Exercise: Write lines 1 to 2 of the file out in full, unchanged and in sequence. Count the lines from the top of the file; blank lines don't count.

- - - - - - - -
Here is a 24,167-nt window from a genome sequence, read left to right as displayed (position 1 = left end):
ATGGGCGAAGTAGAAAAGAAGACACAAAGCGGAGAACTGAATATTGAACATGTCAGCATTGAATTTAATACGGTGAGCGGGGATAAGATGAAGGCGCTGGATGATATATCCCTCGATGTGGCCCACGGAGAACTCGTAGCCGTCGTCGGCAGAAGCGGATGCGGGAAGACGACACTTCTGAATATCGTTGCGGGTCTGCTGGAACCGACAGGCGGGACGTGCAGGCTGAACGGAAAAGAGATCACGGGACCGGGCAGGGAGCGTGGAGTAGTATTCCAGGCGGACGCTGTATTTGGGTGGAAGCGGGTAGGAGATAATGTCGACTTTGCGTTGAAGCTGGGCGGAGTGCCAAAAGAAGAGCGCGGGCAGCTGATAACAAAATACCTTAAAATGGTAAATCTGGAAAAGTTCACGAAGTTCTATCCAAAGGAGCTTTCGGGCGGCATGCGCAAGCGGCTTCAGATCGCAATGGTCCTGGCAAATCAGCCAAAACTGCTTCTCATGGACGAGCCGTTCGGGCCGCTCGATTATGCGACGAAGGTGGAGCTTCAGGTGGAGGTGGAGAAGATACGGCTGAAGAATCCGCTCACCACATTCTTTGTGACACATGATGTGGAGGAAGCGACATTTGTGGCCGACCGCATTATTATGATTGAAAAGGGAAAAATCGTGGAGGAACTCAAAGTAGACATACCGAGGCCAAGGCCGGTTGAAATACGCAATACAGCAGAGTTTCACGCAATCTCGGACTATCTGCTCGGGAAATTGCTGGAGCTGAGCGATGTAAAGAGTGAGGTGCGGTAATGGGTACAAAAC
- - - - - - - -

Here is a 24,167-nt window from a genome sequence, read left to right as displayed (position 1 = left end):
ATGGGCGAAGTAGAAAAGAAGACACAAAGCGGAGAACTGAATATTGAACATGTCAGCATTGAATTTAATACGGTGAGCGGGGATAAGATGAAGGCGCTGGATGATATATCCCTCGATGTGGCCCACGGAGAACTCGTAGCCGTCGTCGGCAGAAGCGGATGCGGGAAGACGACACTTCTGAATATCGTTGCGGGTCTGCTGGAACCGACAGGCGGGACGTGCAGGCTGAACGGAAAAGAGATCACGGGACCGGGCAGGGAGCGTGGAGTAGTATTCCAGGCGGACGCTGTATTTGGGTGGAAGCGGGTAGGAGATAATGTCGACTTTGCGTTGAAGCTGGGCGGAGTGCCAAAAGAAGAGCGCGGGCAGCTGATAACAAAATACCTTAAAATGGTAAATCTGGAAAAGTTCACGAAGTTCTATCCAAAGGAGCTTTCGGGCGGCATGCGCAAGCGGCTTCAGATCGCAATGGTCCTGGCAAATCAGCCAAAACTGCTTCTCATGGACGAGCCGTTCGGGCCGCTCGATTATGCGACGAAGGTGGAGCTTCAGGTGGAGGTGGAGAAGATACGGCTGAAGAATCCGCTCACCACATTCTTTGTGACACATGATGTGGAGGAAGCGACATTTGTGGCCGACCGCATTATTATGATTGAAAAGGGAAAAATCGTGGAGGAACTCAAAGTAGACATACCGAGGCCAAGGCCGGTTGAAATACGCAATACAGCAGAGTTTCACGCAATCTCGGACTATCTGCTCGGGAAATTGCTGGAGCTGAGCGATGTAAAGAGTGAGGTGCGGTAATGGGTACAAAAC